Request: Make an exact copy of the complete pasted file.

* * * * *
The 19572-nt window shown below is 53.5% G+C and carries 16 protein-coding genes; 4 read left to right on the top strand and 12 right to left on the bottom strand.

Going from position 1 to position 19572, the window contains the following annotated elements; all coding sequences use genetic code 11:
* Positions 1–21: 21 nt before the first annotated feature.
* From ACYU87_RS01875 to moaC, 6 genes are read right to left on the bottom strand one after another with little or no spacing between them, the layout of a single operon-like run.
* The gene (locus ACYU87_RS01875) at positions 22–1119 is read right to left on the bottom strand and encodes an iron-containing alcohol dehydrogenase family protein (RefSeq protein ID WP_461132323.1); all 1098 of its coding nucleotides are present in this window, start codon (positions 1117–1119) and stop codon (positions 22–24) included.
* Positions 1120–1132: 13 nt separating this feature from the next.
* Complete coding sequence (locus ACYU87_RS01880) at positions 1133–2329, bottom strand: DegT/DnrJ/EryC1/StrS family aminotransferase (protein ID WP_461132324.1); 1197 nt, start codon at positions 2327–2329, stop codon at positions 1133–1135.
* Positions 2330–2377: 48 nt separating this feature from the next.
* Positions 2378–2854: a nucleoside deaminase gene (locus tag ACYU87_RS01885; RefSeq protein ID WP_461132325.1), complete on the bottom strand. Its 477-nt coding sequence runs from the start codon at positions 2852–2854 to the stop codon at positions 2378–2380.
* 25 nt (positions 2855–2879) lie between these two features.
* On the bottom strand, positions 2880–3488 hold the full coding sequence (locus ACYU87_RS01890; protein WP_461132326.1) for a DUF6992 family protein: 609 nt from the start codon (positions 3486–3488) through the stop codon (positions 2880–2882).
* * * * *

The 19572-nt window shown below is 53.5% G+C and carries 16 protein-coding genes; 4 read left to right on the top strand and 12 right to left on the bottom strand.

Going from position 1 to position 19572, the window contains the following annotated elements; all coding sequences use genetic code 11:
* Positions 1–21: 21 nt before the first annotated feature.
* From ACYU87_RS01875 to moaC, 6 genes are read right to left on the bottom strand one after another with little or no spacing between them, the layout of a single operon-like run.
* The gene (locus ACYU87_RS01875) at positions 22–1119 is read right to left on the bottom strand and encodes an iron-containing alcohol dehydrogenase family protein (RefSeq protein ID WP_461132323.1); all 1098 of its coding nucleotides are present in this window, start codon (positions 1117–1119) and stop codon (positions 22–24) included.
* Positions 1120–1132: 13 nt separating this feature from the next.
* Complete coding sequence (locus ACYU87_RS01880) at positions 1133–2329, bottom strand: DegT/DnrJ/EryC1/StrS family aminotransferase (protein ID WP_461132324.1); 1197 nt, start codon at positions 2327–2329, stop codon at positions 1133–1135.
* Positions 2330–2377: 48 nt separating this feature from the next.
* Positions 2378–2854: a nucleoside deaminase gene (locus tag ACYU87_RS01885; RefSeq protein ID WP_461132325.1), complete on the bottom strand. Its 477-nt coding sequence runs from the start codon at positions 2852–2854 to the stop codon at positions 2378–2380.
* 25 nt (positions 2855–2879) lie between these two features.
* On the bottom strand, positions 2880–3488 hold the full coding sequence (locus ACYU87_RS01890; protein WP_461132326.1) for a DUF6992 family protein: 609 nt from the start codon (positions 3486–3488) through the stop codon (positions 2880–2882).